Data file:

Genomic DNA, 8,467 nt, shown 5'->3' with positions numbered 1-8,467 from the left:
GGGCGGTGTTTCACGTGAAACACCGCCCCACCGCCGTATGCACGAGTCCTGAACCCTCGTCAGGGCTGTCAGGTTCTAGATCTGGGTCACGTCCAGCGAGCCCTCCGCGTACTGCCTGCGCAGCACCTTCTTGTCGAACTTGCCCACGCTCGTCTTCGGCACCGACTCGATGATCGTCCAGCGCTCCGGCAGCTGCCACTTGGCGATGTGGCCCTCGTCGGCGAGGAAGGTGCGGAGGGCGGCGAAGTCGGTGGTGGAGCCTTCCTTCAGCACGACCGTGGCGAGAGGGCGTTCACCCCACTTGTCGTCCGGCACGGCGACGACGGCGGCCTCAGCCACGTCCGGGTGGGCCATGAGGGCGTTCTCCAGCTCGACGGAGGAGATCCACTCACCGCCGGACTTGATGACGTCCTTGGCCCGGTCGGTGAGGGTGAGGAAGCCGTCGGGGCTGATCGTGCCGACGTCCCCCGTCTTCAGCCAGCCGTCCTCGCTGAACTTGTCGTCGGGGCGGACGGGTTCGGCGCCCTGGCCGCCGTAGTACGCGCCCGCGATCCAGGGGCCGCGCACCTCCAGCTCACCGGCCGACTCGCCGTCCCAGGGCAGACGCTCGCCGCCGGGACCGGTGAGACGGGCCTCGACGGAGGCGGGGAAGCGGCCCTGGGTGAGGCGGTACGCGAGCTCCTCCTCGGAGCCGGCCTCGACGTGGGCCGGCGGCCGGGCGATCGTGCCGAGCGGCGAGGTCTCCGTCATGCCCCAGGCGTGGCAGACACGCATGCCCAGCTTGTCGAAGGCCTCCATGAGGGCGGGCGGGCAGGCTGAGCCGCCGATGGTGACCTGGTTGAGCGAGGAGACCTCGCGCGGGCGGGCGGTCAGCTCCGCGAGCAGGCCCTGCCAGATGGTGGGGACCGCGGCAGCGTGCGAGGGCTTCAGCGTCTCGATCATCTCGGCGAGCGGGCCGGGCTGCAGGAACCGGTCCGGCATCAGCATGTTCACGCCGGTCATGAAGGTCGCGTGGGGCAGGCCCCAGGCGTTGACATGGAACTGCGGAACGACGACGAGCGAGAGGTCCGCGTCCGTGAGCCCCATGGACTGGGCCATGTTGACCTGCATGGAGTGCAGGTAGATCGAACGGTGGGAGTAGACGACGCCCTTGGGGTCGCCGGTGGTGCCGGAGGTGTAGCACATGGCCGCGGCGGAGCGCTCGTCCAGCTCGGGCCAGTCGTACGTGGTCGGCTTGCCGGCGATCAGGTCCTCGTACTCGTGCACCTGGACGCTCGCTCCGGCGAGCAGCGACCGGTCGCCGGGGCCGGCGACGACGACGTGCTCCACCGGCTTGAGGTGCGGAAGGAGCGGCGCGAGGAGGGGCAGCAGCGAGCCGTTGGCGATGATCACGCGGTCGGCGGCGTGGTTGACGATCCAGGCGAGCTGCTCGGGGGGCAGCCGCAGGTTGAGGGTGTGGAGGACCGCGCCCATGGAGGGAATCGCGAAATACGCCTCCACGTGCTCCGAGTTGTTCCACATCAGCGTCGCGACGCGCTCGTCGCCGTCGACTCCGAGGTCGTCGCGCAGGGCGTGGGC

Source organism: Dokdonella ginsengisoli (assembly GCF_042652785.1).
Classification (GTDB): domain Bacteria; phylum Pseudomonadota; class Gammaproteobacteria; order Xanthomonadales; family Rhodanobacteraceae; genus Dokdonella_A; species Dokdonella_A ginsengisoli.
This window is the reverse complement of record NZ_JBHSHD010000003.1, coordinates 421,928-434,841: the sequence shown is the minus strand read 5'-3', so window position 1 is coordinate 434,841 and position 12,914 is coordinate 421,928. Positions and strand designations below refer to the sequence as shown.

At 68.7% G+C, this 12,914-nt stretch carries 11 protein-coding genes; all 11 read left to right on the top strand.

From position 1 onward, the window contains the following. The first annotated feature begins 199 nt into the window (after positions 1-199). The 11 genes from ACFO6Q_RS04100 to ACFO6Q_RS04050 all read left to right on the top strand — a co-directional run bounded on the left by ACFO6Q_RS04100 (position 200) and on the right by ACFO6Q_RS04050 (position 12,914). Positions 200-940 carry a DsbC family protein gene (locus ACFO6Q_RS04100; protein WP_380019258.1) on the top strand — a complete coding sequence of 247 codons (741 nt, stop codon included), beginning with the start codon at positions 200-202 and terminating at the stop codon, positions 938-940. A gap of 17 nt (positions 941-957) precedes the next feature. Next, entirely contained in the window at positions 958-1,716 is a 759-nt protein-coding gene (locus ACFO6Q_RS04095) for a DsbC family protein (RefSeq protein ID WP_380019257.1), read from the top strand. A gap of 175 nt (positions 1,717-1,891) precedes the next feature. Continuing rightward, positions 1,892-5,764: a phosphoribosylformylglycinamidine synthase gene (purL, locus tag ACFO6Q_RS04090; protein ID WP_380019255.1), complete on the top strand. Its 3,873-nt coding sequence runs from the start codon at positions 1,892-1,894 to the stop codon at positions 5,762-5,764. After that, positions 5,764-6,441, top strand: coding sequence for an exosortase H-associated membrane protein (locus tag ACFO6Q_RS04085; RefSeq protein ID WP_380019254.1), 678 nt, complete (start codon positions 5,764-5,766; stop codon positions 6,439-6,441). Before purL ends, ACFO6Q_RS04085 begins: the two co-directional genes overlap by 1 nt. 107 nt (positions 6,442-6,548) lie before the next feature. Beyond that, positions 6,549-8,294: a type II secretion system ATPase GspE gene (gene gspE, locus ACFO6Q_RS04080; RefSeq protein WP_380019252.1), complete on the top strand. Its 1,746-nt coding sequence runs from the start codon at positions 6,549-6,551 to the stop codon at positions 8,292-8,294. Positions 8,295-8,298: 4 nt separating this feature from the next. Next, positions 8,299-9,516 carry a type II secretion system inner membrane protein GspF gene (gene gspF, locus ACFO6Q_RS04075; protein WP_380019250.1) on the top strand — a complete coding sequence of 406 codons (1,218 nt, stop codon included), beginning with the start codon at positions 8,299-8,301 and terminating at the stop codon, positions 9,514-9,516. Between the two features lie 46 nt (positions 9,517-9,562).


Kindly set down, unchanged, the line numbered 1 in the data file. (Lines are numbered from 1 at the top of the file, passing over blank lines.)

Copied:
Genomic DNA, 8,467 nt, shown 5'->3' with positions numbered 1-8,467 from the left: